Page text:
Lung cancer usually occurs in older people. The average age
of people who are diagnosed with
lung cancer is about 71.1
Studies do not show clearly whether men who smoke are at a higher risk for lung cancer than women who smoke. Among non-smokers, women are more likely to get lungcancer than men. But women also have better responses to treatment for lung cancer.2
Chemotherapy is being used in new ways to treat non-small cell lung cancer
(NCSLC). Until a few years ago, only patients with late-stage lung cancer
received chemotherapy to help prolong life. Now, chemotherapy is given at
earlier stages, in addition to other treatments, to slow the progression of
cancer and to help cure the disease.
“Chemotherapy has dramatically improved in the last decade,” says George R.
Simon, MD, FACP, FCCP, director of thoracic oncology Fox Chase Cancer Center in
For all people, including smokers and nonsmokers:1
Black men are more likely to develop lung cancer
than men of any other racial group.
White women and black women are
about equally likely to develop lung cancer.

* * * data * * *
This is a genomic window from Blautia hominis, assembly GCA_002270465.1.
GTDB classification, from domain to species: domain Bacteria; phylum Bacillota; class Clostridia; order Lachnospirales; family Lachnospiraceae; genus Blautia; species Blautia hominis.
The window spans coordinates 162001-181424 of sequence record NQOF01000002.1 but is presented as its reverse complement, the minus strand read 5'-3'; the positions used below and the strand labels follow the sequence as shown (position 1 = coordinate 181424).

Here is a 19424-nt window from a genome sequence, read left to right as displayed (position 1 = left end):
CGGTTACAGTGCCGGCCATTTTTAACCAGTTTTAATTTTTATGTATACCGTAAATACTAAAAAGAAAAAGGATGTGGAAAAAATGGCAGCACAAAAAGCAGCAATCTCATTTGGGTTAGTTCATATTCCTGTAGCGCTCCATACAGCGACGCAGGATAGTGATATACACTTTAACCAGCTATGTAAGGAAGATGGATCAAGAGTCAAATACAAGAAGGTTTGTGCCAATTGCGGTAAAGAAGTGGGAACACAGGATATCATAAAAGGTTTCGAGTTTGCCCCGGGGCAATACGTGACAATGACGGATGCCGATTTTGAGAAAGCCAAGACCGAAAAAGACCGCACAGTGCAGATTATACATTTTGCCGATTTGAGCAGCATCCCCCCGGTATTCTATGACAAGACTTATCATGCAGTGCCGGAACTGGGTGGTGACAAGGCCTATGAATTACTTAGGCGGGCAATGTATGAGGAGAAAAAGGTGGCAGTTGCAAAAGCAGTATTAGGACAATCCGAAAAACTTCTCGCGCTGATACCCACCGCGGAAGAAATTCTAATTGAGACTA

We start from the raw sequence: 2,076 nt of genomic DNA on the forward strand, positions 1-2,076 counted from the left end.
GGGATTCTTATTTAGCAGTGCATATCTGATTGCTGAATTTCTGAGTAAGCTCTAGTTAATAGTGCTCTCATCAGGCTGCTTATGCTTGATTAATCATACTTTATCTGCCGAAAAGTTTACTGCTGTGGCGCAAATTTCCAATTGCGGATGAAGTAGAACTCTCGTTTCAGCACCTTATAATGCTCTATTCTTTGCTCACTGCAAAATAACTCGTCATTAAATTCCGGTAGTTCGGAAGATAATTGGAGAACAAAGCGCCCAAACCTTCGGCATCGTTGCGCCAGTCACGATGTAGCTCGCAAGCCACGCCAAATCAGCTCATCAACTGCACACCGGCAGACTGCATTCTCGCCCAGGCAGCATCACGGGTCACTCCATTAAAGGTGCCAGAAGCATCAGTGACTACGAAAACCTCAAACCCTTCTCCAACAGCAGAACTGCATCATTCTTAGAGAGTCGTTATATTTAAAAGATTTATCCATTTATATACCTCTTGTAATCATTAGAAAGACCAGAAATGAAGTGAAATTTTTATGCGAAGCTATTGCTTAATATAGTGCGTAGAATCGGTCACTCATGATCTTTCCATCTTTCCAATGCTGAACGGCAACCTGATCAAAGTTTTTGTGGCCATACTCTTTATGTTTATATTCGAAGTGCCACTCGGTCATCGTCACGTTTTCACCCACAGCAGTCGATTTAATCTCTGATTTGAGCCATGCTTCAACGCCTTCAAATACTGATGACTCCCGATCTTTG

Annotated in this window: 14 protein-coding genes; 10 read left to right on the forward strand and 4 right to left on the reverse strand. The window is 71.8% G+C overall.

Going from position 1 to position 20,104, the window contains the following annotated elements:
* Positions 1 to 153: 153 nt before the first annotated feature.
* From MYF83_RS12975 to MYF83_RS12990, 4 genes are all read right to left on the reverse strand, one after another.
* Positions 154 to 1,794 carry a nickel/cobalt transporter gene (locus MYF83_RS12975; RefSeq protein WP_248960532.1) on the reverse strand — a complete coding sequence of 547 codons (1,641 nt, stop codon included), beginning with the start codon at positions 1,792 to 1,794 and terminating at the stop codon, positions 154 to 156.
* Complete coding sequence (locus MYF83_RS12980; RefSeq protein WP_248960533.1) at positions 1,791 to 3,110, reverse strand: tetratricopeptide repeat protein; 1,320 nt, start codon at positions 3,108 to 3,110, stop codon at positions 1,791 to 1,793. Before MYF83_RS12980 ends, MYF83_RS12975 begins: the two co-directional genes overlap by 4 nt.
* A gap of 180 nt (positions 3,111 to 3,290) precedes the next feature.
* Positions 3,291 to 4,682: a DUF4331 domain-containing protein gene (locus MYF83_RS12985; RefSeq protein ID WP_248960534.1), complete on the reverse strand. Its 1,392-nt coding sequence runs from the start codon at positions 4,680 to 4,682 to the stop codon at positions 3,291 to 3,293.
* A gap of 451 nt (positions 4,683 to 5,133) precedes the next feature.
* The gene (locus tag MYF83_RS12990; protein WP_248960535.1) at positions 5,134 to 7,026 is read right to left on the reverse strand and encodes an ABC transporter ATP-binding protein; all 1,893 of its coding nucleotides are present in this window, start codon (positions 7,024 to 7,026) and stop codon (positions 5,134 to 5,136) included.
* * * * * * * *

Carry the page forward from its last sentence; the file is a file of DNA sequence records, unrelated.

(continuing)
If you live with a smoker, you
have a higher risk for lung cancer compared with a person who lives in
a nonsmoking environment.
American Cancer Society (2009). What are the key
statistics for lung cancer? Detailed Guide: Lung Cancer-Non-Small Cell. Available online:
Rivera MP (2009). Lung cancer in women: The difference in epidemiology, biology and treatment outcomes. Expert Review of Respiratory Medicine, 3(6): 627-634.
Primary Medical Reviewer
Anne C. Poinier, MD - Internal Medicine
Specialist Medical Reviewer
Michael Seth Rabin, MD - Medical Oncology
May 27, 2010
WebMD Medical Reference from Healthwise
May 27, 2010
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